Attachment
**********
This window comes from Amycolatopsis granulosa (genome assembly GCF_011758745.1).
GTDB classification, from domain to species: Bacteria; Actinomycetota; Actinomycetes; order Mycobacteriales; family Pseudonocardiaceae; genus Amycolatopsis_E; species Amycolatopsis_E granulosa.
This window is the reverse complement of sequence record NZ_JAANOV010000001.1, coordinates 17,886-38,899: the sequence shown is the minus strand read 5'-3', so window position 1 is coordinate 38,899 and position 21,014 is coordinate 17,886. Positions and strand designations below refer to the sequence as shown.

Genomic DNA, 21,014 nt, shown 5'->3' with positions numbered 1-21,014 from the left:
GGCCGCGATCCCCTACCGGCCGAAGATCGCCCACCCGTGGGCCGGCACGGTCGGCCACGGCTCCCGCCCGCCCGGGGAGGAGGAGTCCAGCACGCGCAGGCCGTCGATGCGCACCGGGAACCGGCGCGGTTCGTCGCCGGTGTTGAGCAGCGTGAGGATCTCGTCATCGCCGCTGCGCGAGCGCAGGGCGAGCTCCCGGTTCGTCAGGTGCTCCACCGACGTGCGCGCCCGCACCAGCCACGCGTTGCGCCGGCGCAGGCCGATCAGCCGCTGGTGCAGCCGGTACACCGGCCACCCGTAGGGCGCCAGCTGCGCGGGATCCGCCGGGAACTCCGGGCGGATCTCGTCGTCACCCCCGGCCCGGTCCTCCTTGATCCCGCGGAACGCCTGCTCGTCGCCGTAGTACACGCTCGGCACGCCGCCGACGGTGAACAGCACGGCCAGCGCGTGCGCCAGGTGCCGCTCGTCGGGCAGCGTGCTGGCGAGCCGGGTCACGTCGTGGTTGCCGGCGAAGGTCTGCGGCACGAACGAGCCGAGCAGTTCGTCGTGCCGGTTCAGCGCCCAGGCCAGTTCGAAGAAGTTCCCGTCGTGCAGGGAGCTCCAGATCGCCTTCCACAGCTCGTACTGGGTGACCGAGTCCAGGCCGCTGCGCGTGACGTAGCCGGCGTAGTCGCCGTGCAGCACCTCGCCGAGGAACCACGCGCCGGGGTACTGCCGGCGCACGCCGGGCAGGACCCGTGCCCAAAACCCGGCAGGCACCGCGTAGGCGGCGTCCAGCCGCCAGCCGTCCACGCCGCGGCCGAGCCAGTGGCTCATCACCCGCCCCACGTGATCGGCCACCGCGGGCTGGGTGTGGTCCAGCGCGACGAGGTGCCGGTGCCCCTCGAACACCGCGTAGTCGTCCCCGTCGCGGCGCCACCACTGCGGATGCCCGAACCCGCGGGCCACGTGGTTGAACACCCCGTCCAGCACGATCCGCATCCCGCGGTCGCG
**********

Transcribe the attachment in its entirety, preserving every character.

This window comes from Amycolatopsis granulosa (genome assembly GCF_011758745.1).
GTDB classification, from domain to species: Bacteria; Actinomycetota; Actinomycetes; order Mycobacteriales; family Pseudonocardiaceae; genus Amycolatopsis_E; species Amycolatopsis_E granulosa.
This window is the reverse complement of sequence record NZ_JAANOV010000001.1, coordinates 17,886-38,899: the sequence shown is the minus strand read 5'-3', so window position 1 is coordinate 38,899 and position 21,014 is coordinate 17,886. Positions and strand designations below refer to the sequence as shown.

Genomic DNA, 21,014 nt, shown 5'->3' with positions numbered 1-21,014 from the left:
GGCCGCGATCCCCTACCGGCCGAAGATCGCCCACCCGTGGGCCGGCACGGTCGGCCACGGCTCCCGCCCGCCCGGGGAGGAGGAGTCCAGCACGCGCAGGCCGTCGATGCGCACCGGGAACCGGCGCGGTTCGTCGCCGGTGTTGAGCAGCGTGAGGATCTCGTCATCGCCGCTGCGCGAGCGCAGGGCGAGCTCCCGGTTCGTCAGGTGCTCCACCGACGTGCGCGCCCGCACCAGCCACGCGTTGCGCCGGCGCAGGCCGATCAGCCGCTGGTGCAGCCGGTACACCGGCCACCCGTAGGGCGCCAGCTGCGCGGGATCCGCCGGGAACTCCGGGCGGATCTCGTCGTCACCCCCGGCCCGGTCCTCCTTGATCCCGCGGAACGCCTGCTCGTCGCCGTAGTACACGCTCGGCACGCCGCCGACGGTGAACAGCACGGCCAGCGCGTGCGCCAGGTGCCGCTCGTCGGGCAGCGTGCTGGCGAGCCGGGTCACGTCGTGGTTGCCGGCGAAGGTCTGCGGCACGAACGAGCCGAGCAGTTCGTCGTGCCGGTTCAGCGCCCAGGCCAGTTCGAAGAAGTTCCCGTCGTGCAGGGAGCTCCAGATCGCCTTCCACAGCTCGTACTGGGTGACCGAGTCCAGGCCGCTGCGCGTGACGTAGCCGGCGTAGTCGCCGTGCAGCACCTCGCCGAGGAACCACGCGCCGGGGTACTGCCGGCGCACGCCGGGCAGGACCCGTGCCCAAAACCCGGCAGGCACCGCGTAGGCGGCGTCCAGCCGCCAGCCGTCCACGCCGCGGCCGAGCCAGTGGCTCATCACCCGCCCCACGTGATCGGCCACCGCGGGCTGGGTGTGGTCCAGCGCGACGAGGTGCCGGTGCCCCTCGAACACCGCGTAGTCGTCCCCGTCGCGGCGCCACCACTGCGGATGCCCGAACCCGCGGGCCACGTGGTTGAACACCCCGTCCAGCACGATCCGCATCCCGCGGTCGCG